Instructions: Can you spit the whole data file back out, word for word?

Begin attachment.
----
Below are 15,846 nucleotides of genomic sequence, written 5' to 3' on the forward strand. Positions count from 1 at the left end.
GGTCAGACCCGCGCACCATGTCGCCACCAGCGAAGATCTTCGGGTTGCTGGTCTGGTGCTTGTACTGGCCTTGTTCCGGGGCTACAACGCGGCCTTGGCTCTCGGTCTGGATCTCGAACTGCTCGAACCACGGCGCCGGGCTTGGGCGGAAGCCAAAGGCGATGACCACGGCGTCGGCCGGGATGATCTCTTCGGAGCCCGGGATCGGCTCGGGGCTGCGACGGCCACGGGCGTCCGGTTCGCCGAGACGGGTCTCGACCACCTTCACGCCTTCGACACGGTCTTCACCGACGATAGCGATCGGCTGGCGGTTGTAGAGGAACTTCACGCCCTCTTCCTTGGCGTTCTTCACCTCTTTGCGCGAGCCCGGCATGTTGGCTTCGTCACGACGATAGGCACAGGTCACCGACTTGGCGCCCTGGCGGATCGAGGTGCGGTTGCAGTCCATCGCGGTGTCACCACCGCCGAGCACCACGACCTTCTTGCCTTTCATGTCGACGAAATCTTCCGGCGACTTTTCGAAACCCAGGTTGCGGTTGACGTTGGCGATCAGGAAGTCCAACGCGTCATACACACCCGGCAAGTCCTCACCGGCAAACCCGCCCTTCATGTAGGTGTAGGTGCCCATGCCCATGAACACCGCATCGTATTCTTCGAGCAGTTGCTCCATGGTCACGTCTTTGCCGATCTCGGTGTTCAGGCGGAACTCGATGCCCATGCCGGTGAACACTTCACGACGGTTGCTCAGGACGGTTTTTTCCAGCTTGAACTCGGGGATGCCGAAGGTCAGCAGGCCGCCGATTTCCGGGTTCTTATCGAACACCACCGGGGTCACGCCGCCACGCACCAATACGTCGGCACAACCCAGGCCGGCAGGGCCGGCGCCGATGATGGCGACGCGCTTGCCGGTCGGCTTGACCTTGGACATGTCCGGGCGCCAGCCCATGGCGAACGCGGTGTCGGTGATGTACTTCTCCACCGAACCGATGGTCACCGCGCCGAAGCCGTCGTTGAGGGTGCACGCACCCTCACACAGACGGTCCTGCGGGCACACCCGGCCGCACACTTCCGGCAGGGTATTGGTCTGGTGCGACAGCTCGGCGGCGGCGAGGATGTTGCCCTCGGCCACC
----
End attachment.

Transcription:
Below are 15,846 nucleotides of genomic sequence, written 5' to 3' on the forward strand. Positions count from 1 at the left end.
GGTCAGACCCGCGCACCATGTCGCCACCAGCGAAGATCTTCGGGTTGCTGGTCTGGTGCTTGTACTGGCCTTGTTCCGGGGCTACAACGCGGCCTTGGCTCTCGGTCTGGATCTCGAACTGCTCGAACCACGGCGCCGGGCTTGGGCGGAAGCCAAAGGCGATGACCACGGCGTCGGCCGGGATGATCTCTTCGGAGCCCGGGATCGGCTCGGGGCTGCGACGGCCACGGGCGTCCGGTTCGCCGAGACGGGTCTCGACCACCTTCACGCCTTCGACACGGTCTTCACCGACGATAGCGATCGGCTGGCGGTTGTAGAGGAACTTCACGCCCTCTTCCTTGGCGTTCTTCACCTCTTTGCGCGAGCCCGGCATGTTGGCTTCGTCACGACGATAGGCACAGGTCACCGACTTGGCGCCCTGGCGGATCGAGGTGCGGTTGCAGTCCATCGCGGTGTCACCACCGCCGAGCACCACGACCTTCTTGCCTTTCATGTCGACGAAATCTTCCGGCGACTTTTCGAAACCCAGGTTGCGGTTGACGTTGGCGATCAGGAAGTCCAACGCGTCATACACACCCGGCAAGTCCTCACCGGCAAACCCGCCCTTCATGTAGGTGTAGGTGCCCATGCCCATGAACACCGCATCGTATTCTTCGAGCAGTTGCTCCATGGTCACGTCTTTGCCGATCTCGGTGTTCAGGCGGAACTCGATGCCCATGCCGGTGAACACTTCACGACGGTTGCTCAGGACGGTTTTTTCCAGCTTGAACTCGGGGATGCCGAAGGTCAGCAGGCCGCCGATTTCCGGGTTCTTATCGAACACCACCGGGGTCACGCCGCCACGCACCAATACGTCGGCACAACCCAGGCCGGCAGGGCCGGCGCCGATGATGGCGACGCGCTTGCCGGTCGGCTTGACCTTGGACATGTCCGGGCGCCAGCCCATGGCGAACGCGGTGTCGGTGATGTACTTCTCCACCGAACCGATGGTCACCGCGCCGAAGCCGTCGTTGAGGGTGCACGCACCCTCACACAGACGGTCCTGCGGGCACACCCGGCCGCACACTTCCGGCAGGGTATTGGTCTGGTGCGACAGCTCGGCGGCGGCGAGGATGTTGCCCTCGGCCACC